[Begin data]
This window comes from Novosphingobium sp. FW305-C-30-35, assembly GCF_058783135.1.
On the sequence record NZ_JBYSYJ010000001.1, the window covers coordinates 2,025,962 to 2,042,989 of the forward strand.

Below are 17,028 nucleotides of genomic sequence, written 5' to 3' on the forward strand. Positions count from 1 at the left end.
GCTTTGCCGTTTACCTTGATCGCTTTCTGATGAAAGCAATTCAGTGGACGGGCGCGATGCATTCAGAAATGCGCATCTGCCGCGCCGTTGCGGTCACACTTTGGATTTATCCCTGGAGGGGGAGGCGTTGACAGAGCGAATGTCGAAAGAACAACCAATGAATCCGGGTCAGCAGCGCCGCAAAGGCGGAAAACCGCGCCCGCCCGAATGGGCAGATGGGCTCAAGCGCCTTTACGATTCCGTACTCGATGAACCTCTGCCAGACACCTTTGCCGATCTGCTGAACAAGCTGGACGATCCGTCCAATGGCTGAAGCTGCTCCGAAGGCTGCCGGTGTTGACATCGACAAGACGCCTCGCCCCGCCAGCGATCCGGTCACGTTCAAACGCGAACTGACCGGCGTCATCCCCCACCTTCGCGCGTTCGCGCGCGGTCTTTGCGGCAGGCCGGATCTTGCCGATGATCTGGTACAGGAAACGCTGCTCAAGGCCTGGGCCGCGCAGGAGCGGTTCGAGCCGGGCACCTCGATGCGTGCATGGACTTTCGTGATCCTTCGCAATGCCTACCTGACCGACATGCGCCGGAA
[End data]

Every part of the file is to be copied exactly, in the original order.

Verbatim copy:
This window comes from Novosphingobium sp. FW305-C-30-35, assembly GCF_058783135.1.
On the sequence record NZ_JBYSYJ010000001.1, the window covers coordinates 2,025,962 to 2,042,989 of the forward strand.

Below are 17,028 nucleotides of genomic sequence, written 5' to 3' on the forward strand. Positions count from 1 at the left end.
GCTTTGCCGTTTACCTTGATCGCTTTCTGATGAAAGCAATTCAGTGGACGGGCGCGATGCATTCAGAAATGCGCATCTGCCGCGCCGTTGCGGTCACACTTTGGATTTATCCCTGGAGGGGGAGGCGTTGACAGAGCGAATGTCGAAAGAACAACCAATGAATCCGGGTCAGCAGCGCCGCAAAGGCGGAAAACCGCGCCCGCCCGAATGGGCAGATGGGCTCAAGCGCCTTTACGATTCCGTACTCGATGAACCTCTGCCAGACACCTTTGCCGATCTGCTGAACAAGCTGGACGATCCGTCCAATGGCTGAAGCTGCTCCGAAGGCTGCCGGTGTTGACATCGACAAGACGCCTCGCCCCGCCAGCGATCCGGTCACGTTCAAACGCGAACTGACCGGCGTCATCCCCCACCTTCGCGCGTTCGCGCGCGGTCTTTGCGGCAGGCCGGATCTTGCCGATGATCTGGTACAGGAAACGCTGCTCAAGGCCTGGGCCGCGCAGGAGCGGTTCGAGCCGGGCACCTCGATGCGTGCATGGACTTTCGTGATCCTTCGCAATGCCTACCTGACCGACATGCGCCGGAA